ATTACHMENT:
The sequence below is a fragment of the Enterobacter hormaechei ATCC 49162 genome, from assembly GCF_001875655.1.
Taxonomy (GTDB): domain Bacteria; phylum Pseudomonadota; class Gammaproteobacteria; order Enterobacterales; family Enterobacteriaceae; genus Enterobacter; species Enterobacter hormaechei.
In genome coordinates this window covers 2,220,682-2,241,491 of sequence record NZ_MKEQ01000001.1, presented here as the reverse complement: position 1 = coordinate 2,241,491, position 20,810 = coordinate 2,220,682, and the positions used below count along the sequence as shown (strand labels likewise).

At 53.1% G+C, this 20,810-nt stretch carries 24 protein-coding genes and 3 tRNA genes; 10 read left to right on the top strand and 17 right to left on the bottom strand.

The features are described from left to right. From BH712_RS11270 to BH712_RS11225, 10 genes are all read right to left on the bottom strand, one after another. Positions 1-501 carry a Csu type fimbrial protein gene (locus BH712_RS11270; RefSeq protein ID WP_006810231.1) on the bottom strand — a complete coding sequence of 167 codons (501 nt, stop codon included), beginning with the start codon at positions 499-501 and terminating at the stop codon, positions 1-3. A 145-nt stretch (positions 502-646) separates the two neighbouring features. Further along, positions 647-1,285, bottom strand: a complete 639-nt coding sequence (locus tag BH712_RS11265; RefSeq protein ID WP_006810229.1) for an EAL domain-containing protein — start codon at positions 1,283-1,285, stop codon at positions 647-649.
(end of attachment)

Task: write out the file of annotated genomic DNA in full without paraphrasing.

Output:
The sequence below is a fragment of the Enterobacter hormaechei ATCC 49162 genome, from assembly GCF_001875655.1.
Taxonomy (GTDB): domain Bacteria; phylum Pseudomonadota; class Gammaproteobacteria; order Enterobacterales; family Enterobacteriaceae; genus Enterobacter; species Enterobacter hormaechei.
In genome coordinates this window covers 2,220,682-2,241,491 of sequence record NZ_MKEQ01000001.1, presented here as the reverse complement: position 1 = coordinate 2,241,491, position 20,810 = coordinate 2,220,682, and the positions used below count along the sequence as shown (strand labels likewise).

At 53.1% G+C, this 20,810-nt stretch carries 24 protein-coding genes and 3 tRNA genes; 10 read left to right on the top strand and 17 right to left on the bottom strand.

The features are described from left to right. From BH712_RS11270 to BH712_RS11225, 10 genes are all read right to left on the bottom strand, one after another. Positions 1-501 carry a Csu type fimbrial protein gene (locus BH712_RS11270; RefSeq protein ID WP_006810231.1) on the bottom strand — a complete coding sequence of 167 codons (501 nt, stop codon included), beginning with the start codon at positions 499-501 and terminating at the stop codon, positions 1-3. A 145-nt stretch (positions 502-646) separates the two neighbouring features. Further along, positions 647-1,285, bottom strand: a complete 639-nt coding sequence (locus tag BH712_RS11265; RefSeq protein ID WP_006810229.1) for an EAL domain-containing protein — start codon at positions 1,283-1,285, stop codon at positions 647-649.